What I am doing at work: Finally, something terrifically interesting — a death penalty habeas case. Well, that’s not precisely true. The facts of the case, and even the legal issues involved in this appeal, aren’t that fascinating or unusual, as things go. But the subject matter gets me more invested than I do with a run-of-the-mill civil case. I would wager, moreover, that even a relatively-mundane capital case would be more interesting for most people than, say, determining whether the Board of Immigration Appeals’ removal decision was supported by substantial evidence. Anyway, this is about all that’s going to be on my plate for a while — the record is pretty thick, and the defense lawyers have been pretty good about making a record in support of the habeas petition. And, the real key is that they were good from the very start. With traps like procedural bar and exhaustion, if the lawyer(s) drop the ball on direct appeal or in state post-conviction proceedings, it’s hard to win in federal court. I won’t opine here about whether the level of deference the federal courts in habeas owe to state courts is a good thing, but it is what it is. So that ties our hands a bit. Well, I don’t want to say that and give the impression that we’re trying to do anything, one way or the other, but are hamstrung by AEDPA or something. It’s more that habeas jurisprudence mandates a particular vision, or way of looking at the case, that doesn’t always comport with “right and wrong.” Of course, now I’m hearing in my head echoes from arguments I had in law school with my federalist friends: “He wouldn’t have to worry about any of this if he just hadn’t killed somebody.” Can’t argue with that, I guess. And it’s not like they’d listen if you tried.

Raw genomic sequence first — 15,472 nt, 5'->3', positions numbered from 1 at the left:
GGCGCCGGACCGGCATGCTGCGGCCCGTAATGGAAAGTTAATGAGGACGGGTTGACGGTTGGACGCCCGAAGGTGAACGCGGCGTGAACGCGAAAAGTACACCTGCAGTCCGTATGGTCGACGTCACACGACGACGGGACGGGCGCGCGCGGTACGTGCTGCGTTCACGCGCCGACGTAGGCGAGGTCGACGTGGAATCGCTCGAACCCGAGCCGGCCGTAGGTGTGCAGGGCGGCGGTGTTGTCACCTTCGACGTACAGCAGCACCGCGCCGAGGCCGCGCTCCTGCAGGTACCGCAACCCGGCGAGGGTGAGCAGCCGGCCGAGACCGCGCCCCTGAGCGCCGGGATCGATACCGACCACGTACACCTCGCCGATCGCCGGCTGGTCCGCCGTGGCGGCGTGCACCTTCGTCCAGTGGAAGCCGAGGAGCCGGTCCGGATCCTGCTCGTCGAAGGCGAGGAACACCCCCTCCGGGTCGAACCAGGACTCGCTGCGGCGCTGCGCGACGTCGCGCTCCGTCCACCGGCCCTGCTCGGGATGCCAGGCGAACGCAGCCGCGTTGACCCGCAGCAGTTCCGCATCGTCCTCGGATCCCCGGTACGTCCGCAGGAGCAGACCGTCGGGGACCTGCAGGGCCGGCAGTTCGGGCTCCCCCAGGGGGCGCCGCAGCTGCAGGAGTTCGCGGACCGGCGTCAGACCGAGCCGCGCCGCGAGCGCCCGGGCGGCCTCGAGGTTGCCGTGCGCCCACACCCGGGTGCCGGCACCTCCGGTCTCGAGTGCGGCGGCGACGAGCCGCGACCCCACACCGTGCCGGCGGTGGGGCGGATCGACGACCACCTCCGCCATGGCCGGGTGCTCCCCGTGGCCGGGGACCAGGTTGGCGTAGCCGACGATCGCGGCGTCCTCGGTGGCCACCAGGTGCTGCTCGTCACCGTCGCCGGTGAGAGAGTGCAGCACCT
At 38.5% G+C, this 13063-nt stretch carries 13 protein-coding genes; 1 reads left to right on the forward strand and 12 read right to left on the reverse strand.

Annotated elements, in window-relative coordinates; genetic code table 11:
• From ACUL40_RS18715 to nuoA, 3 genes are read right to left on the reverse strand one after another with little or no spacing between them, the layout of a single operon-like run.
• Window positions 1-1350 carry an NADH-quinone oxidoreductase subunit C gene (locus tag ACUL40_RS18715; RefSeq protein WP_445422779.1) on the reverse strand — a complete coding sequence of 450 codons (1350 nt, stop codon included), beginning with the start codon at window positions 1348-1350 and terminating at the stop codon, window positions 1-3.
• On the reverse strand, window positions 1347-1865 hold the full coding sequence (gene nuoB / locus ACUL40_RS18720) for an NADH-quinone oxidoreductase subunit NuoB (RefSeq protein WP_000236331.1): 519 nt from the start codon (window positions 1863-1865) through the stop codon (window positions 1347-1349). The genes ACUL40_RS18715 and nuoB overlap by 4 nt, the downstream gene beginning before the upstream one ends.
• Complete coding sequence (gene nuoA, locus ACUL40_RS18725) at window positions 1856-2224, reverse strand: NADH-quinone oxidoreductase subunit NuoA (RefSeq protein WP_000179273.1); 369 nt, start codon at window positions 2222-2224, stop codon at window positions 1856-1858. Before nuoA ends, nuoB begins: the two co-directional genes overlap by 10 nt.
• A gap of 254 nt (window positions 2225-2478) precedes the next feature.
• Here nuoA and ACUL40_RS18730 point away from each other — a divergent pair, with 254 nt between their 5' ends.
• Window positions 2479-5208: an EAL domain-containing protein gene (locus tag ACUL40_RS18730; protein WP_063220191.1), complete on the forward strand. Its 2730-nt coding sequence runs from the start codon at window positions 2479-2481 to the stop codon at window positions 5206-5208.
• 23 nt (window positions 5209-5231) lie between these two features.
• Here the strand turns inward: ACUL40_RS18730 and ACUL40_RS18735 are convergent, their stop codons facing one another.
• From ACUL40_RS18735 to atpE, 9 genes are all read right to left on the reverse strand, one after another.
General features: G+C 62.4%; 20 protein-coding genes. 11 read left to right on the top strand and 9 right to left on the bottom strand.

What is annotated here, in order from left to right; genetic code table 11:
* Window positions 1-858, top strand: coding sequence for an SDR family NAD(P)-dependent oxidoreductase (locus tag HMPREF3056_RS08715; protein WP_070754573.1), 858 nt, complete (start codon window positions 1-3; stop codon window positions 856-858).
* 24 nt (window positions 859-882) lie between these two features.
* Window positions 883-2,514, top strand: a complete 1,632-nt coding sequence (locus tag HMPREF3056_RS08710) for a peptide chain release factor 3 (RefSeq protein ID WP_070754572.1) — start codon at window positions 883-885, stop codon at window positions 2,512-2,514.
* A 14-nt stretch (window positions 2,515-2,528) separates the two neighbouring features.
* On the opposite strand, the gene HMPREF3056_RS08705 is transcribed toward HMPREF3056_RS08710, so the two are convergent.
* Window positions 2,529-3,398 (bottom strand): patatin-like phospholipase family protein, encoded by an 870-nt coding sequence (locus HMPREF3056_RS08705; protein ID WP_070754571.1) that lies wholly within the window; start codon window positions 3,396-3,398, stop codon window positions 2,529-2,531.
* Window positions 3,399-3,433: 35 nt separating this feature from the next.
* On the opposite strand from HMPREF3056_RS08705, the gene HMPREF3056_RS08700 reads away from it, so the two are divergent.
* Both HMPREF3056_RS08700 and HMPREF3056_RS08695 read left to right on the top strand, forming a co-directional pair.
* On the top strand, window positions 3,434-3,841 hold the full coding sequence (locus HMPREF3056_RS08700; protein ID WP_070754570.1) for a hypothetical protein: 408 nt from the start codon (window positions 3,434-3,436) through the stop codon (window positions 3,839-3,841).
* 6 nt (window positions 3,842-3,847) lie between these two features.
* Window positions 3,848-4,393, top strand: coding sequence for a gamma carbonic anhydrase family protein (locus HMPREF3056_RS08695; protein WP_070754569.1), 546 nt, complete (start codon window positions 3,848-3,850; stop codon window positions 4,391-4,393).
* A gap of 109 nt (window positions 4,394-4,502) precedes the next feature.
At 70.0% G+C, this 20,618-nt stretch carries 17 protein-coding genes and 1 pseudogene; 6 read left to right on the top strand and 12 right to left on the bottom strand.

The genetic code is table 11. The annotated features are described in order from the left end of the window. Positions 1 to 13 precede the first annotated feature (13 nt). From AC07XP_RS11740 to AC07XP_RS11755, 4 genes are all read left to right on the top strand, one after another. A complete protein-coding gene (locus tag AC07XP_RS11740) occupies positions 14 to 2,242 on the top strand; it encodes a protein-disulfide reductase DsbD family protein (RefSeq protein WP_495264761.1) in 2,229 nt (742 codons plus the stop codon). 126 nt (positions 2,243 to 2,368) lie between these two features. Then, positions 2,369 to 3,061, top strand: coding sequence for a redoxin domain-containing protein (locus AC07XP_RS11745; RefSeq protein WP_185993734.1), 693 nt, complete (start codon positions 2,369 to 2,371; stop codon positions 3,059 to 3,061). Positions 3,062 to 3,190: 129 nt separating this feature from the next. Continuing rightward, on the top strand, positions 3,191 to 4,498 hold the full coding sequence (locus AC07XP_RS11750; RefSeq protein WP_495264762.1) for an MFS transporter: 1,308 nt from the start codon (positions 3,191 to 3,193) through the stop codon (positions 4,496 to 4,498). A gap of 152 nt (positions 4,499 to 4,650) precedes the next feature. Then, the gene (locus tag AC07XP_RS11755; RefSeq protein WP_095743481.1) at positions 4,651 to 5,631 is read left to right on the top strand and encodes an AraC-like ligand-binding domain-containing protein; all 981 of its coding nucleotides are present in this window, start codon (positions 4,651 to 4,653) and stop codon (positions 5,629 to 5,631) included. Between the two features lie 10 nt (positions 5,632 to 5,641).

Anyway, that’s my major duty for the near future. In addition, I might dash off a few cases that have come to us via the staff attorney’s office. And I’ll do things like offer feedback to my co-clerks on their bench memos and draft opinions. I enjoy doing that because I’m a good editor and I think I help improve our collective work product, and because it gives me a little taste of what else is going on in chambers without having to do a lot of research. All in all, though, things have been a little slow for a while, relatively speaking, and it looks like it might stay that way until after the new year, which will be nice.
What I am doing at home: Nothing, and loving it. I made a concerted effort over the long Thanksgiving weekend to do as little as possible. I barely left my house. I slept a lot — an awful lot. I read — I caught up on my magazines, even. I watched a lot of television. It was a really nice respite, except for one thing.